In-law Suite: Finding a New Home

In-law Suite: Finding a New Home

Some people are thinking bigger when it comes to in-law suites.

For John Lapp, a mother-in-law suite seemed like the best solution early on. Yet, his wife, Jennifer Lapp, and her mother, Marguerite Murray, 87, weren’t so sure.

Having Murray move in was a big step, and Murray wanted to consider all the options. One thing they knew, the current set-up wasn’t working. The Lapps lived in Alexandria, while Murray, who had stopped driving a few years after her husband, Jim, died in 1997, lived in Garrett Park, Md.

“We spent a lot of our time driving back and forth, and as Marg got older we worried more and more,” said John Lapp. “You can only rely on friends and neighbors for so much,” said Jennifer Lapp.

So, they began looking into retirement homes.

“[Marguerite] had been to Collington, Asbury, and Leisure World, and she wasn’t thrilled with community living,” said Jennifer Lapp. “She values her privacy and her aloneness, and she’s a fanatic gardener — she didn’t want to give those things up.”

John Lapp pushed the option of building a mother-in-law suite. Traditionally, an in-law suite includes a smaller housing unit — including a bedroom, a kitchenette and bathroom — attached to or adjacent to the main housing unit. In the best case, the suite allows the in-laws and the other family members to maintain their privacy and lifestyle.

“We looked into the price of retirement homes in general and the way you have to finance them,” said John Lapp. “The price of moving into the addition was comparable to moving into a retirement home, but she’d be right here with us, so we decided to build the addition.”

In 2003, the Lapp’s began planning the suite — not just any suite, but an entire addition: an extra 2,000 square feet to be exact. Just about half of the new addition to the Fairfax County home went toward Murray’s new living quarters, while the rest expanded other areas of the exiting home.

Not until Murray was convinced, however, did they move forward. Murray paid for the addition by selling her house in Garrett Park. After looking into various living options, Murray decided she preferred the addition because it allowed her to provide for her own accommodations and give back to her daughter, rather than spend her entire estate on rent at a retirement home. As part of the final agreement, the Lapp’s reimbursed Murray’s estate with $50,000 to be distributed to Murray’s other children.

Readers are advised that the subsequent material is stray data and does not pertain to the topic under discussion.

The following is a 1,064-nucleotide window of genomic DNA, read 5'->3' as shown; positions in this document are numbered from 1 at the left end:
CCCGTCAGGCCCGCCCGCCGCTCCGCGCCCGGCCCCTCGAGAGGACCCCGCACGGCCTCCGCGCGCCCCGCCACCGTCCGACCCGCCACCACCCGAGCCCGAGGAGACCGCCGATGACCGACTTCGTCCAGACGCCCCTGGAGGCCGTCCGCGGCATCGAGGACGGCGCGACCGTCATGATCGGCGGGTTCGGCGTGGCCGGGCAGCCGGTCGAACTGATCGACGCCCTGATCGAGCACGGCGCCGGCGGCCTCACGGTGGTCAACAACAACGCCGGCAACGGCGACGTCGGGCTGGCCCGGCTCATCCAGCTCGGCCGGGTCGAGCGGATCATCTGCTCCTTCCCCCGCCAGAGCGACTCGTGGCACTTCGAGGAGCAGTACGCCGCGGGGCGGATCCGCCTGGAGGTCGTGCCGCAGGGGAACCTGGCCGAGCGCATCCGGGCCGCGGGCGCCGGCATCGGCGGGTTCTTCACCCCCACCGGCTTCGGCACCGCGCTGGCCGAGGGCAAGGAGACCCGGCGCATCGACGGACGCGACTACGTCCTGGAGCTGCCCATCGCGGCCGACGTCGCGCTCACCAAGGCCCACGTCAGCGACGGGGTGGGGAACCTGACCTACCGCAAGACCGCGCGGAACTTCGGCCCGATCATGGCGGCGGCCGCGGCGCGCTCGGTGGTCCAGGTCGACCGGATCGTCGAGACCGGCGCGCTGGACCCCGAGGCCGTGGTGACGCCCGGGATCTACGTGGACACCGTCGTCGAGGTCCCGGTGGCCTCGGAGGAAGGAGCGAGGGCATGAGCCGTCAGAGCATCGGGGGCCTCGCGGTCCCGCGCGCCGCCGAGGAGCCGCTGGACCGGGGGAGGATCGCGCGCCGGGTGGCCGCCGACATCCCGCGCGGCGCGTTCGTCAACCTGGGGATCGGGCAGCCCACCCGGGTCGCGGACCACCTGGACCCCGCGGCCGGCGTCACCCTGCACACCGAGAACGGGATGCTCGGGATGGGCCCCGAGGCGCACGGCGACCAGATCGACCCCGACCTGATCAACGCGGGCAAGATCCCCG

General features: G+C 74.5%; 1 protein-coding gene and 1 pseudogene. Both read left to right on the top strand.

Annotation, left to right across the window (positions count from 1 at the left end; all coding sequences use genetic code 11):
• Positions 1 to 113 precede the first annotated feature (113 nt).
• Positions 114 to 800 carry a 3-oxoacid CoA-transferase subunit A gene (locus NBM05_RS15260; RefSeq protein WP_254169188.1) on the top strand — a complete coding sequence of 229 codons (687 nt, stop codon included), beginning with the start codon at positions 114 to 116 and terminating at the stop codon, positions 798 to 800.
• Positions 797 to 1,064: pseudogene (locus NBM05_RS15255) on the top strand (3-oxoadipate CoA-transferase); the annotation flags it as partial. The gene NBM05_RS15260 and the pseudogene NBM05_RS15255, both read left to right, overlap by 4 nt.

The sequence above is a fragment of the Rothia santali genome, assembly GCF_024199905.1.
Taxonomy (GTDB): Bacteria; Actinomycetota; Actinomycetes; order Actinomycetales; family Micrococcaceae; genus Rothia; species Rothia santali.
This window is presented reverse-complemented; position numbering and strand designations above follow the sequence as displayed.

“She took over our master bathroom,” said John Lapp, describing Murray’s new accommodations. “We made her a handicap bathroom, a huge kitchen and pantry, and a dining room-great room, and her own outside backyard balcony.”

IN ALL, the Lapps almost doubled the size of their home. And even though the Lapps are now just a room away, Murray received the privacy she wanted.

“There are going to be more and more people who are looking for places to retire,” said Jennifer Lapp, referring to others who might want to consider building a mother-in-law addition.

Over the next 25 years, baby boomers, which represent nearly a quarter of the U.S. population, will be retiring.

Yet right now these same people, the 76 million Americans born between 1946 and 1964, have been helping to make decisions about where and how their parents retire. Some families have found that mother-in-law suites, ones that are larger and more separate than the traditional concept, are a good option.

Contractors have noticed an upward trend for this type of living solution. “Over the years, we’re definitely seeing more desire to do this kind of thing,” said David Foster of Foster Remodeling Solutions, Inc. in Lorton. “For the ones we’ve been involved in, it’s like building a mini-house onto the main, existing home.

“One thing we’ve seen on these projects is that they take a while to work through,” said Foster, who has been contracting for 22 years. He said that for these particular projects design and planning are very important, and thus require more time than other projects.

“The parents are looking for one thing and the son or daughter that they’ll be living with are looking for another,” Foster said. “Marriaging the two can be more complicating [than other projects].”

ANOTHER CONTRACTOR, Scott Kestner, owner of the Apollo Group, a design-build contracting company in Clifton, has also noticed the trend. “In the last three years, I’ve started to see a whole lot more of [in-law suites] be a consideration for people.”

“Maybe the baby boomers are looking to take care of their parents, rather than looking to outside sources,” Kestner said on the reason behind the trend. Kestner, whose company has just started another in-law suite project in Fairfax Station, said that privacy tends to be the biggest concern in this type of project.

Tom Hazzard, who works out of Arlington representing Natelli Homes of Gaithersburg, Md., has been involved in residential design-build for 15 years. He said that in-law suite projects should integrate seamlessly with the existing home. He said that design, as well as costs, should reflect the neighborhood. “I’ve done [in-law suite projects] anywhere from $150,000 to $450,000,” Hazzard said.

Foster was quick to point out that this is not a solution for everybody. He said that this type of project is often stalled or canceled when there becomes a need for additional medical care that can’t be provided at home. He also said that an addition is “a huge financial undertaking” that often requires funding from the retiring parents and the son or daughter’s family.